Saturday, March 3, 2012

The Long Search

I've been gaming since I was 12 years old.   Since the beginning, I've tried many many different terrain techniques and methods.   Starting at the beginning and working through the list:

Painted green pingpong table with lichen/twig trees, fabric roads, ceiling tile hills   (UGLY)

Felt covering (UGLY)

Ceiling Tile modular squares for 1/285th armor (Brittle, limited set up)

Styrofoam modular squares (Messy to make, easily damaged.  Blch)

Particle board hexes (about 8" across, all cut by hand on power mitre box.   Great flexibility, even being very particular, there were inevitably large gaps on the board.   Almost impossible to have exactly the "right" piece when coming up with layouts.   I still have several large boxes of these...can't bear to throw them away).

Flocked indoor/outdoor carpet (very durable, but I learned to detest "plop on" rivers and roads.   I just can't stand seeing rivers and roads sliding all over during the course of game play).

Felt over hills, loose flock (VERY messy.   Had too much of a skirmish game feel to me - in my opinion, everything else in a miniature wargame is scaled down, and this terrain was too much 1:1 type scale.   Flock got EVERYWHERE.  This one was short lived!)

And finally - my ultimate system - 12" squares made from 1/8" thick floor tiles.   This stuff is really great to use - you cut it by scoring and snapping, it doesn't warp.   With the finish technique that I developed, its very hard wearing and durable.   I'll start posting "how I did it" posts this week.  It gives me the flexibility to do virtually any terrain combination or arrangement that I want.   I'll post how I make the basic squares, hill sections, river and road sections.

With that said - here's some more photos of the last game we played:


  1. Please let us know how the floor tiles are done since they look great (hopefully you will be able to name soms kind of brand on the tiles even though I doubt they will be abel for sale in The Netherlands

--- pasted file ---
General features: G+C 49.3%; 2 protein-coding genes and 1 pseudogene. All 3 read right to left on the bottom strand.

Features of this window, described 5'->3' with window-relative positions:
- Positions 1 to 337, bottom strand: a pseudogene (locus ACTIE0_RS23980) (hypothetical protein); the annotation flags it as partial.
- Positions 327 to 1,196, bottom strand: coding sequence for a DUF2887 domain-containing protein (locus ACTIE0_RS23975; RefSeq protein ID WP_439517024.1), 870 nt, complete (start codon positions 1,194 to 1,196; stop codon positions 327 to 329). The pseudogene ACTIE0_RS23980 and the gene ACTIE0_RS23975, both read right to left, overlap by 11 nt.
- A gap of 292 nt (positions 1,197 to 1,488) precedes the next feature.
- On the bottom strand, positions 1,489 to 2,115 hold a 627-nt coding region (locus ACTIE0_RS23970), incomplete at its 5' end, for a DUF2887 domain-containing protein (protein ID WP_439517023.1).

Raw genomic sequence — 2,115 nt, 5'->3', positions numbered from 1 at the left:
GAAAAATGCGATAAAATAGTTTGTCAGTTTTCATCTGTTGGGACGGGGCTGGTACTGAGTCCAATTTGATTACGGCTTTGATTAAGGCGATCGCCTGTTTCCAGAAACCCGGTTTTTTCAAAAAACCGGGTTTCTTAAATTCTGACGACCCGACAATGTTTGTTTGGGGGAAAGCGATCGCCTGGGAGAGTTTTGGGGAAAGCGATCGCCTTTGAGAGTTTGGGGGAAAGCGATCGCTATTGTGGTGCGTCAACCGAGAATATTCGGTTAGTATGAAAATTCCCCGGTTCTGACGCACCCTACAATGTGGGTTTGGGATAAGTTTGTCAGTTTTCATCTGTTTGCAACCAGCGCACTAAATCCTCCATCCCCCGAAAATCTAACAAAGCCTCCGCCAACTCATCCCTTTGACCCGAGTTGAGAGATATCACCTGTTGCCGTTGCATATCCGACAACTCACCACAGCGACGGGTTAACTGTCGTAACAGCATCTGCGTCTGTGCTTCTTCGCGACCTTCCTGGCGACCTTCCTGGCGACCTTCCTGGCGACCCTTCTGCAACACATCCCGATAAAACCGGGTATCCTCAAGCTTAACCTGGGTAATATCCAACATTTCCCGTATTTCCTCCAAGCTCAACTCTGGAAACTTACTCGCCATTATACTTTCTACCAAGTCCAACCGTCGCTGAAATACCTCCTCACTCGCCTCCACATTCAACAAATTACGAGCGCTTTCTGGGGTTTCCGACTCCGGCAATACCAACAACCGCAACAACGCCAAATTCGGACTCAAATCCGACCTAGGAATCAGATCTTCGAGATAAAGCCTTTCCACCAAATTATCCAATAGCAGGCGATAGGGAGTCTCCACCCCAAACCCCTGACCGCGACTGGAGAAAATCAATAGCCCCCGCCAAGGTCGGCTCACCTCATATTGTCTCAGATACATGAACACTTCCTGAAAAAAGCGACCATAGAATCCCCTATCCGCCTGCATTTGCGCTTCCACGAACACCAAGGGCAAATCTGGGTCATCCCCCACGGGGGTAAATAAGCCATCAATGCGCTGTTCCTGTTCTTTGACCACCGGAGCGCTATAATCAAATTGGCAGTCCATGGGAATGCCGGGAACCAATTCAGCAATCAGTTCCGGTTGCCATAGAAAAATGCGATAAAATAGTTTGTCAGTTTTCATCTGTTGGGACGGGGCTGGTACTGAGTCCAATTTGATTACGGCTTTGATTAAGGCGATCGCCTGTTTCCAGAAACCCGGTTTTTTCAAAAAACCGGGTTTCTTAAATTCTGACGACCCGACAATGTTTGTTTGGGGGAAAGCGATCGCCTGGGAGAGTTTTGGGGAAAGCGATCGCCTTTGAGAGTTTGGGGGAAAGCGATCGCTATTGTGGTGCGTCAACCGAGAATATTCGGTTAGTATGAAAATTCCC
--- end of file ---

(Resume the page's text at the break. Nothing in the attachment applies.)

2. You're not talking about vinyl floor tiles, are you (not the thin stick-on type but the thicker glue down type)? I've made some forest bases out of them and they do bend\warp. Of course, you can bend them back into shape or just let gravity do it's job but it takes time for them to flatten out - I brought some to a convention game and I had to bend them back down to get them to lie flat. Of course, with 12" tiles you can stack them all flat for storage but for irregular woods shapes some edges may be pushed up during storage.

  3. Yup - the 1/8" thick vinyl floor tiles. I use them for terrain because they lay absolutely flat with no warping. BUT - if you don't store them flat, it may take a bit for them to settle back to laying flat. They don't permanently warp or take a set, but they do "droop" if unsupported. Definitely can't store them on an edge. I've gone away from marking woods edges or areas. I use the terrain grid and areas of other terrain to constrain the wooded areas (by definition). It works for me, and in my eyes gives a more natural appearance.

  4. Brent,I am looking forward to your article on how you do this. I need some terrain,and this looks like it could be easily stored which is what I need.